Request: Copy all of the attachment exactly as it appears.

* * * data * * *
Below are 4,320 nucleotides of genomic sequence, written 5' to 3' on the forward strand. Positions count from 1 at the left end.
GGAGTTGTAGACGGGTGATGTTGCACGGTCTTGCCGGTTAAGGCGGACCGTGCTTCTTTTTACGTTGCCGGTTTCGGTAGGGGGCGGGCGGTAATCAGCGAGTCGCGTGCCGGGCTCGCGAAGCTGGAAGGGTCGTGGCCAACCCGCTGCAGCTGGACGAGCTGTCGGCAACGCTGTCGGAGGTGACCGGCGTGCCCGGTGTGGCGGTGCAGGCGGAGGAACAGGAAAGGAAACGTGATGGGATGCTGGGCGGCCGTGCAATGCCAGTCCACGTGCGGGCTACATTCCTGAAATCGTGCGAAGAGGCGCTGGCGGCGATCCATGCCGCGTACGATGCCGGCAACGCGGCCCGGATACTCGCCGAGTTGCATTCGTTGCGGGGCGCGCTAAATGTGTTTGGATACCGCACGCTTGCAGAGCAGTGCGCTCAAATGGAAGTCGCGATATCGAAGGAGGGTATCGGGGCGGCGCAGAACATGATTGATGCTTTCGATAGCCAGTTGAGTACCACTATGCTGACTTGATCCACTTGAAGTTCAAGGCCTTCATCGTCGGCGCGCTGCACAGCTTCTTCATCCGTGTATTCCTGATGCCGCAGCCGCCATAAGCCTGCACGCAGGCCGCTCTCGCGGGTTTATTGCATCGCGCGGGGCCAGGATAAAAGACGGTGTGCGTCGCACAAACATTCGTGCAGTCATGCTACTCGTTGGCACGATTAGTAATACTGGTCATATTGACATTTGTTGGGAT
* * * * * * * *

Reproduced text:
Below are 4,320 nucleotides of genomic sequence, written 5' to 3' on the forward strand. Positions count from 1 at the left end.
GGAGTTGTAGACGGGTGATGTTGCACGGTCTTGCCGGTTAAGGCGGACCGTGCTTCTTTTTACGTTGCCGGTTTCGGTAGGGGGCGGGCGGTAATCAGCGAGTCGCGTGCCGGGCTCGCGAAGCTGGAAGGGTCGTGGCCAACCCGCTGCAGCTGGACGAGCTGTCGGCAACGCTGTCGGAGGTGACCGGCGTGCCCGGTGTGGCGGTGCAGGCGGAGGAACAGGAAAGGAAACGTGATGGGATGCTGGGCGGCCGTGCAATGCCAGTCCACGTGCGGGCTACATTCCTGAAATCGTGCGAAGAGGCGCTGGCGGCGATCCATGCCGCGTACGATGCCGGCAACGCGGCCCGGATACTCGCCGAGTTGCATTCGTTGCGGGGCGCGCTAAATGTGTTTGGATACCGCACGCTTGCAGAGCAGTGCGCTCAAATGGAAGTCGCGATATCGAAGGAGGGTATCGGGGCGGCGCAGAACATGATTGATGCTTTCGATAGCCAGTTGAGTACCACTATGCTGACTTGATCCACTTGAAGTTCAAGGCCTTCATCGTCGGCGCGCTGCACAGCTTCTTCATCCGTGTATTCCTGATGCCGCAGCCGCCATAAGCCTGCACGCAGGCCGCTCTCGCGGGTTTATTGCATCGCGCGGGGCCAGGATAAAAGACGGTGTGCGTCGCACAAACATTCGTGCAGTCATGCTACTCGTTGGCACGATTAGTAATACTGGTCATATTGACATTTGTTGGGAT